Rehm's big fear had been listeners detecting her voice problems. What's interesting is that one of her listeners, who did indeed notice her struggles, was a surgeon at Johns Hopkins University Hospital — Paul Flint. It's just "not the way medicine works these days" to recruit patients, Flint would tell Nightline, so despite his wife's suggestion that he give Rehm a call, he didn't contact her. But Rehm finally found her way to him at the recommendation of her internist, two months after taking her leave from the show. Flint made a fairly quick diagnosis: spasmodic dysphonia.
The treatment is this: injections of Botox — botulinum toxin — directly into the vocal cords. First a needle in the throat to kill pain, then the toxin to paralyze the cords. "It's less horrible than you might think, because my husband's there with me. And this doctor is so gentle and careful, and has now determined how much painkiller I need.... The Botox, in spite of the painkiller, because he has to move the needle around, hurts more, and sometimes it hurts a lot, and sometimes it hurts much less." Since May, Rehm's had three shots. The first two times, she lost her voice completely. It took six weeks the first time and four weeks the second to recover adequately for broadcasting. Tthe third time, she didn't lose her voice completely, and needed only about three weeks.
But the critical feature of the treatments is that they work.
"And so I shall"
Rehm has with her speech therapist Susan Miller started a support group for people with spasmodic dysphonia. The two women expected 15 to 20 people for the first meeting and got 40 instead. The meetings of the group have opened Rehm's eyes to just how severely SD can damage a person's speech. Some can seldom utter more than a syllable. "I'm one of the lucky ones," Rehm says. The good news is that Botox injections have proven to be 95-99 percent effective, according to Rehm; it's just some people are "absolutely freaked" at the thought of injections in their throats, she says.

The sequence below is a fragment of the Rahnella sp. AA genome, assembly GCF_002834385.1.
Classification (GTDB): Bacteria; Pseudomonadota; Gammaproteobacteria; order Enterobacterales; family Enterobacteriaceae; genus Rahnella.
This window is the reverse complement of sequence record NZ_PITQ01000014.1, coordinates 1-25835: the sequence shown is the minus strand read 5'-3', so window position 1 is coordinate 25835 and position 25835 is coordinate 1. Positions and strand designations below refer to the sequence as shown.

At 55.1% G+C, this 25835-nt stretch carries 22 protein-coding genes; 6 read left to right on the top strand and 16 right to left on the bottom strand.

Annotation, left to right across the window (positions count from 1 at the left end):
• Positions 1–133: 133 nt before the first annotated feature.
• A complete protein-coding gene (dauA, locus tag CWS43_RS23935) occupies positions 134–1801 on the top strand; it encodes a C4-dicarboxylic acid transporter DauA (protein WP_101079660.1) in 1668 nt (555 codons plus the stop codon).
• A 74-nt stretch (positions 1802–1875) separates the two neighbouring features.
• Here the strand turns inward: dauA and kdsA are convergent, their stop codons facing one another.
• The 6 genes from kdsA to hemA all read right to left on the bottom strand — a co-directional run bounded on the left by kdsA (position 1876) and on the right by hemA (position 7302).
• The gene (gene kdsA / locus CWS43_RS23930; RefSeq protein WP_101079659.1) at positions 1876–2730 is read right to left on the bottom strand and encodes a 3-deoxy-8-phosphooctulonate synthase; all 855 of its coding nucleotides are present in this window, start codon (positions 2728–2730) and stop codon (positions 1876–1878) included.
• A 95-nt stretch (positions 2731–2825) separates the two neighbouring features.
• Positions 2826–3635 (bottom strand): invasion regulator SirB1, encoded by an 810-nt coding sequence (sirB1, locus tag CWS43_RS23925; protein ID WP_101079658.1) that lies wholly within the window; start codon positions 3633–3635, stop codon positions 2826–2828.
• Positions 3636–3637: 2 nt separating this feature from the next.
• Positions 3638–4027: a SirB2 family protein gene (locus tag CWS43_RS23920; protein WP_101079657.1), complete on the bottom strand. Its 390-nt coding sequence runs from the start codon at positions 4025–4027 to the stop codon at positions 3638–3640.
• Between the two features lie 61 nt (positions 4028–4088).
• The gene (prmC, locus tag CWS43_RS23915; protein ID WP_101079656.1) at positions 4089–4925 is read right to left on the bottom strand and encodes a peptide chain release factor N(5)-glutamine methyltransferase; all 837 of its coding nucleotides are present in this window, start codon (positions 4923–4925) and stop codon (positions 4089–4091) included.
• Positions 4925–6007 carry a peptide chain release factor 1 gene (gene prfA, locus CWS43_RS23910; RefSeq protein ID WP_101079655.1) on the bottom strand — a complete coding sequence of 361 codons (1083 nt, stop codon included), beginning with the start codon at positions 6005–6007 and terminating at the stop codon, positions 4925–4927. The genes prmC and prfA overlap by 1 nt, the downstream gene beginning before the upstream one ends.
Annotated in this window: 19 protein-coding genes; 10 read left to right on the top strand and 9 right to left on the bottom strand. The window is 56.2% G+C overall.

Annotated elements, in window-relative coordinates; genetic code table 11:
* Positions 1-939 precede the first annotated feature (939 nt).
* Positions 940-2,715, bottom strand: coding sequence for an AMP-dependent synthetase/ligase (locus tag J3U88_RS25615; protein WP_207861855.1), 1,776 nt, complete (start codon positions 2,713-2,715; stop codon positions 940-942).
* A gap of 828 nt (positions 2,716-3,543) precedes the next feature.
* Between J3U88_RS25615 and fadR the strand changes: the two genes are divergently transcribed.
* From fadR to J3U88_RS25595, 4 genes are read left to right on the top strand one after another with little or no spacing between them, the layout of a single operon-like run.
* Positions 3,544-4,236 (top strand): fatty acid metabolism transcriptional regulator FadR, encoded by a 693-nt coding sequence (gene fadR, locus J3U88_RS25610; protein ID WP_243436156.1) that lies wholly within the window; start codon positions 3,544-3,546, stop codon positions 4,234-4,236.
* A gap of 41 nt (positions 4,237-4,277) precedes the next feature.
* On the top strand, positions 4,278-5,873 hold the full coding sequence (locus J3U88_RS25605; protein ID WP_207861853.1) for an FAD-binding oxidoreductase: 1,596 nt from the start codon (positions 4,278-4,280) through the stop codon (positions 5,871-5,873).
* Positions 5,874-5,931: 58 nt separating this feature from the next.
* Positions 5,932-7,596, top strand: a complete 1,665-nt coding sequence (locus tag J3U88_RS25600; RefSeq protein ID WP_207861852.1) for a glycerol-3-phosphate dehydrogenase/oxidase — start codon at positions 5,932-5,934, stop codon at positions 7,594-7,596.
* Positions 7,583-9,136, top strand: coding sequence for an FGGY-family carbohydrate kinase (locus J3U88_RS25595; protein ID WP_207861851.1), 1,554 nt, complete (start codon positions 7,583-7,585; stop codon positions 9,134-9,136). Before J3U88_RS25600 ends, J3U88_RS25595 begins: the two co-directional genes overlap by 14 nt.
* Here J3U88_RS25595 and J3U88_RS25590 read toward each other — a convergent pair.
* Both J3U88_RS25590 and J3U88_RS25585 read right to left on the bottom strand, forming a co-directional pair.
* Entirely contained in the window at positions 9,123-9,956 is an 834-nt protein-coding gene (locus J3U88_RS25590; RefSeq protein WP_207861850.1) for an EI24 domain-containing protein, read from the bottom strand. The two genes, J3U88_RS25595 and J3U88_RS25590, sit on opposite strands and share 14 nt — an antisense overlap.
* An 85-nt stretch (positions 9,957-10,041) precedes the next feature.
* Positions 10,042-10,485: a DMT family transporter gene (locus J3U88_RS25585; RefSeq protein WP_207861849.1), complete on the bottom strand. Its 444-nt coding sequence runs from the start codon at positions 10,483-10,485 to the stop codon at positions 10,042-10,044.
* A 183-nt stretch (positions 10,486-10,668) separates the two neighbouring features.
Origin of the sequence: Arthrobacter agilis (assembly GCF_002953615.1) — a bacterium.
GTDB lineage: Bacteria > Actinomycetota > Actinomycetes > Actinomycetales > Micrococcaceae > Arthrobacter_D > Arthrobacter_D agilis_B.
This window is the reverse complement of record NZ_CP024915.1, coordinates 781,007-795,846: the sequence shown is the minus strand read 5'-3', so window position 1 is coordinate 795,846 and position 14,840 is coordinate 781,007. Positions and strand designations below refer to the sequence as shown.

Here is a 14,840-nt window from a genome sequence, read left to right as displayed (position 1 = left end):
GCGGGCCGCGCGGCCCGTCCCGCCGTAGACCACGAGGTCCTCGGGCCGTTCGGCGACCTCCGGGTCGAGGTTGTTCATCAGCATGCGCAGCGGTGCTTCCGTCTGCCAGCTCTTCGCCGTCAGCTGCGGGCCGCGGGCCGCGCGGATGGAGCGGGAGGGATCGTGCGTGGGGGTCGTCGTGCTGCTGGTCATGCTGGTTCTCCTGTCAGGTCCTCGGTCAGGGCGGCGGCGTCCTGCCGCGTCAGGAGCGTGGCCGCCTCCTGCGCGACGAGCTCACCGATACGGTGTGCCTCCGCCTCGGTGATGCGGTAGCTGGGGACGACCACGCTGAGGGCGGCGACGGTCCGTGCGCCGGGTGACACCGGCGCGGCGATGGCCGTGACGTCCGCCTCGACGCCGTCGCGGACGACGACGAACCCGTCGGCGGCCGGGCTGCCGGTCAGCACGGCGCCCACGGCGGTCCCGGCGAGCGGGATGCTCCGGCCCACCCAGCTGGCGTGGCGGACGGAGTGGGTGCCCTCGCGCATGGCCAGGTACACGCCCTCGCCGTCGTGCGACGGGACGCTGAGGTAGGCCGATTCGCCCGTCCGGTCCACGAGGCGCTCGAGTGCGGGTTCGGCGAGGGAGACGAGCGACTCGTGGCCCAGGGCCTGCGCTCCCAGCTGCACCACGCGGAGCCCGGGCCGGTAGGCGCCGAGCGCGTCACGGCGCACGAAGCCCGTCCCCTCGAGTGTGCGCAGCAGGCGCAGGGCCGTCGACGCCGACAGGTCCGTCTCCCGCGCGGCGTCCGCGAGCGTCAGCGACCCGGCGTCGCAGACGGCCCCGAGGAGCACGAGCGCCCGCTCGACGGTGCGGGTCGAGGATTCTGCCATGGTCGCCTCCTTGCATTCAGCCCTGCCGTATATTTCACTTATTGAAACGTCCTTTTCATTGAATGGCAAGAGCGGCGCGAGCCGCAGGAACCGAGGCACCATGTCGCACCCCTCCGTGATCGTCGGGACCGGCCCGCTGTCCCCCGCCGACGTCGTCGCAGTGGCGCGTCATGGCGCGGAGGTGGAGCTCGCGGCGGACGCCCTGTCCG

Rehm now talks about her work for SD awareness as a calling. "It seems to me, if God sends you something like this, there's got to be a message here. And the message to me is, I'm in a position to talk about it, so I shall."
Sept. 14, in a great hall at the Folger Shakespeare Library, Diane Rehm is speaking before a group of well-wishers celebrating her book. What's noteworthy about the evening is the graciousness of words from the podium, by Hodgson, Rehm and her editor, but also the quality of Rehm's voice. It has its trademark see-saw expressiveness, but more importantly, clarity and a lot of strength. Rehm expresses gratitude for her radio career. She had thought it was over, she says.
Despite a recent Washington Post article which seemed to suggest Rehm wants to retire in a year or two, Rehm says no. The show has only been in national distribution a few years; why would she leave now? "I have absolutely no plans to retire. None."
Plus, there's this seemingly never-ending well of support from listeners. "They say, primarily, 'We don't care how you sound. It's who you are, it's what's coming out of your heart that matters.' Over and over, e-mails and letters. It's really something," she says. In fact, Rehm says her ratings have gone up since the illness, perhaps because of the publicity.
So Rehm will continue, using substitute hosts for the periods when she needs the take injections and recover from them. Listeners don't seem to mind her absences. "People have stayed with it. And have apparently rejoiced each time I've come back, and have said, 'We're with you. You know, take care of yourself. You gotta go for another shot, go for another shot.' They're all in it with me."